The kind you’re born with, the kind you choose, the kind that teach Catholic school
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Ok, loneliness, you win. Three wives: not good enough. Two adoring daughters: you didn’t blink. Lovers, friends, two gray cats who sit on my chest and purr. You were napping, you said. You don’t remember.
Thank God for this cafe, where people like me can be themselves. There’s a table waiting for me. If I want to write, I can write. If I want to cry, I can cry. That’s the kind of freedom we enjoy here, we who fear the very aloneness that makes us strong.
I dreamt that instead of worshiping one God, I was free to worship as many gods as I wanted. But I wasn’t satisfied with the new gods I chose. I missed my old God, his self-assurance and occasional flashes of temper. My new gods seemed so eager to please. They spoke too slowly, too loudly, as if I were a foreigner asking for directions — not like my old God, who’d say, Read the fucking map.
Maybe the question isn’t whether I believe in God but whether God believes in me. Am I the kind of man God would gladly introduce as one of his divine creations? Would I know just the right thing to say, or would I blurt out something embarrassing about all the suffering in the world? The death toll from last December’s tsunami in South Asia now exceeds 250,000. But I don’t have to look at yesterday’s headlines or peer into the unknowable future. Every day, thousands of people die because of malnutrition or disease or storms or droughts or fires or falls or pestilence or war. And those are just the human deaths. It’s anyone’s guess how many sentient beings are sacrificed on the altar of humanity’s appetite for flesh or fur or cosmetics that don’t irritate our delicate skin. Isn’t it better to acknowledge the suffering than to turn away from it — or, even worse, to try to make sense of it? C.S. Lewis wrote: “Talk to me about the truth of religion and I’ll listen gladly. Talk to me about the duty of religion and I’ll listen submissively. But don’t come talking to me about the consolations of religion or I shall suspect that you don’t understand.”
Sitting inside my house at night, surrounded by the four walls that temporarily define my world, it’s easy to forget that there are more than a hundred billion stars in our galaxy, and that our galaxy is one of many galaxies; no one knows how many, but they’re more numerous than the stars in this galaxy. Infinity to the left of me, infinity to the right — and, within me, a vast inner space of thoughts and feelings. My space, I call it, just as I call this body mine. My country. My planet. And the stars — are they mine, too? And what of the darkness between them?
I always arrived on time. I paid attention to the teacher. I took careful notes and studied every night. When the test came, I was ready. Impermanence, I wrote, confident I’d nailed it, then watched with disbelief as my desk disappeared, along with my teacher, my world.
Yes, permanence is illusory. But so is impermanence if I interpret it from the vantage point of my equally illusory separate self. To my ego, it seems as if the universe gives, then takes away. Takes away what? From whom?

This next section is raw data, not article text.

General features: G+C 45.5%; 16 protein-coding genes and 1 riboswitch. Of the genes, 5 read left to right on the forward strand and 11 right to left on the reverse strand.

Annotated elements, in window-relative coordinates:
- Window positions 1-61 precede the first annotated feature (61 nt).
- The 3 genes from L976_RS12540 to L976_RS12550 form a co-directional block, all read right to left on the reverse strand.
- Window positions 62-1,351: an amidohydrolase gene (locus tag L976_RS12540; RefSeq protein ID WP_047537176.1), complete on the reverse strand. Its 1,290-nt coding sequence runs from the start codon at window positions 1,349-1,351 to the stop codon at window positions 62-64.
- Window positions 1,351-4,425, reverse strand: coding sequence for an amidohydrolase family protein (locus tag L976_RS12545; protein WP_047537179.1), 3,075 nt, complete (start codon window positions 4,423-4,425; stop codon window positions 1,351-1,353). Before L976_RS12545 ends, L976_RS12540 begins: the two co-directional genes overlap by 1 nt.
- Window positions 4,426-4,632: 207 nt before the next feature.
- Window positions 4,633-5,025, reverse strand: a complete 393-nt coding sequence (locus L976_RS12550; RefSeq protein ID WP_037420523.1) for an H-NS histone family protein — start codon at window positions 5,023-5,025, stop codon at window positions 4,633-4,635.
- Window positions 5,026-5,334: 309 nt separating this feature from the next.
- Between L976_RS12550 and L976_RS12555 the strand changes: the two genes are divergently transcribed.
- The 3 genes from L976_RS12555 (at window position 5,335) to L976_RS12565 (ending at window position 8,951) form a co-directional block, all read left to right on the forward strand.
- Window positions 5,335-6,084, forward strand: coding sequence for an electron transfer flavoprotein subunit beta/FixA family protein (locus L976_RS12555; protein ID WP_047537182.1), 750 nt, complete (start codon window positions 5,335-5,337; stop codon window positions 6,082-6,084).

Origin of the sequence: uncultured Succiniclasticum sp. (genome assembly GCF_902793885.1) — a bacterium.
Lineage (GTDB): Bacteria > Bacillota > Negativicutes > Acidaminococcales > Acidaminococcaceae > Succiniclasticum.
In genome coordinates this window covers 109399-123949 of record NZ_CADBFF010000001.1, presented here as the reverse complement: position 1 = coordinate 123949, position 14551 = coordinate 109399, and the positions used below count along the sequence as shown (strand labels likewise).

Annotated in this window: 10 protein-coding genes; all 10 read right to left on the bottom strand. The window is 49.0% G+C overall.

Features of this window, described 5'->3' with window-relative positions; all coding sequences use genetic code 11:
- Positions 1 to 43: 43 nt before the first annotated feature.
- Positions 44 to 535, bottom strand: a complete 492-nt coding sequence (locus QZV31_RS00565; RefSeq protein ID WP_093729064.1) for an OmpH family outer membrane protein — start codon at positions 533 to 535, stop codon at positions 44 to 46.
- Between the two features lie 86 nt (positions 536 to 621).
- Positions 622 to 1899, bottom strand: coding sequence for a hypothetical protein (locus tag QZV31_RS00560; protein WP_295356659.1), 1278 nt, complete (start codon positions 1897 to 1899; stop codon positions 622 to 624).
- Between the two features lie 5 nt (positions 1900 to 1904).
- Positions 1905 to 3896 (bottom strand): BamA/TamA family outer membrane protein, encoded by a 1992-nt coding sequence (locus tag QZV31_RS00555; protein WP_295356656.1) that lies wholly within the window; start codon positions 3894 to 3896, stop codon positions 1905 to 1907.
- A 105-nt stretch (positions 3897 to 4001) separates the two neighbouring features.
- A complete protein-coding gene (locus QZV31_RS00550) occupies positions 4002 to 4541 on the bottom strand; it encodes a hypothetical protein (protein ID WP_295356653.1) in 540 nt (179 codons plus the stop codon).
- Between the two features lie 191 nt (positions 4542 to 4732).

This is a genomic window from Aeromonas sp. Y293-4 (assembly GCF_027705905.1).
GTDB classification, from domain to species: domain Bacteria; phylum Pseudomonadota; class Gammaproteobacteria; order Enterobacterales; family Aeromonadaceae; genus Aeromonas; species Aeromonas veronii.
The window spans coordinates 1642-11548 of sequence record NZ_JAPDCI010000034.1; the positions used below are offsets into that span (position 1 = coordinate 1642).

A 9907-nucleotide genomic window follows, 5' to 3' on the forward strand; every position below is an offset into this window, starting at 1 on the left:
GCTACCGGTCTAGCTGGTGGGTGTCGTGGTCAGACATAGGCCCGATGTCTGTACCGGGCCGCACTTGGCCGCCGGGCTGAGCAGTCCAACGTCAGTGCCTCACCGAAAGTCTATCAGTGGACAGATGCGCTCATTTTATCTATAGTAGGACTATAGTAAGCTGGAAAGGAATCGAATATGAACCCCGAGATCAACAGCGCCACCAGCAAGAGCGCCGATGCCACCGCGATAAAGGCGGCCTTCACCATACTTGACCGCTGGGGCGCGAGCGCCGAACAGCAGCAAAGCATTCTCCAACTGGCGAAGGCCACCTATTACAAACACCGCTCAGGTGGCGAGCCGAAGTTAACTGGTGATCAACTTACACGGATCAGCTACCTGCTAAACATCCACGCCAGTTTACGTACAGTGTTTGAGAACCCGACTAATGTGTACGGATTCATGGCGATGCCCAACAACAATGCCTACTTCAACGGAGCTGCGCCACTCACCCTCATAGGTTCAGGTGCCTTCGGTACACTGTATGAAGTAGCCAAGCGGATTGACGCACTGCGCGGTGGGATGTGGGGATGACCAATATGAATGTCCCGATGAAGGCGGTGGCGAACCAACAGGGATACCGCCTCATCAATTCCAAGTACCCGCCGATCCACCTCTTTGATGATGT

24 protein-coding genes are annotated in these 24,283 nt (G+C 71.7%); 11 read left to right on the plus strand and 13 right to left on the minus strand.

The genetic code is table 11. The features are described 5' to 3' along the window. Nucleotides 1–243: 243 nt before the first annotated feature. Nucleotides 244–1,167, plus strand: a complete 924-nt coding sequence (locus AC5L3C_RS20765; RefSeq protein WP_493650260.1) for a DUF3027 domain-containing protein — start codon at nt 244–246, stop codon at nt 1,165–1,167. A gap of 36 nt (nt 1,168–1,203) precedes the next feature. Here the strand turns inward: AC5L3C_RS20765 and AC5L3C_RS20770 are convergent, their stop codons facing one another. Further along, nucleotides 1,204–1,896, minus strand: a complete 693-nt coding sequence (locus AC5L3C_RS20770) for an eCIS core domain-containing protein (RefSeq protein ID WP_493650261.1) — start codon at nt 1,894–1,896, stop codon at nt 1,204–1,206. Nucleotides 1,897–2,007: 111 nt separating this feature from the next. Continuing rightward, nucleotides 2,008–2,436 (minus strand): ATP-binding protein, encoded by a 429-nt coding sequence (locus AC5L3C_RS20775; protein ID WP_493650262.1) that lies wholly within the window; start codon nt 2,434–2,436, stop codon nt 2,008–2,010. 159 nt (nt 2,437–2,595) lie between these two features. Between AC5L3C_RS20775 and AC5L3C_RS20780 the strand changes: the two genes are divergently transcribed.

I promised myself I’d write in my notebook every morning. But yesterday I didn’t feel like writing, so I read some poems by Tony Hoagland instead. The god of writing didn’t like that, but screw him; they were good poems. Of all the gods who think they know what’s best for me, he’s the most demanding. And the most forgetful. All the shining sentences I’ve set before him — don’t they count for anything? It’s always: What have you got for me today? As if he were really hungry. As if only I could feed him.
As Norma prepares to leave town again, my fear of abandonment arrives with the force and persuasiveness of a hurricane. Who doubts a hundred-mile-an-hour wind? It wouldn’t be a storm if it didn’t feel threatening, if it didn’t shape itself perfectly to my fear. I remind myself that Norma’s love is no less real when she’s hundreds of miles away. The sun is 93 million miles away, but its light surrounds me. And what of the light within me?
If I’d tried to find a wife through a dating service, would I have chosen a woman as different from me as Norma? If I’d been given a choice of planets, would I have ended up on a world filled with so much pain? And the God to whom I pray, a God who can seem as incomprehensibly distant as a galaxy whose light has yet to reach here, would I have chosen a God like this?
I was up late last night, working on an essay. How long it takes me to frame a decent paragraph. Just when I think I’m done hammering, I see a crooked two-by-four, and another, and another. This morning I told Norma: “I know how much coffee to drink to stay awake. I wish there were a pill to increase my IQ by twenty points.” She looked at me. “There is,” she said. “A pill-ow.” She’s always encouraging me to get more sleep. Then again, I’m always trying to talk her into bed. I wrap my arms around her and murmur that she’s my muse, my oracle at Delphi, my high priestess in low heels. I love her in the morning and I love her in the evening and sometimes, in the middle of the night, I wake up and look at her — amazed that, with all my bad manners, love hasn’t banished me from the table. I’m still the thankful guest. The feast is still the feast.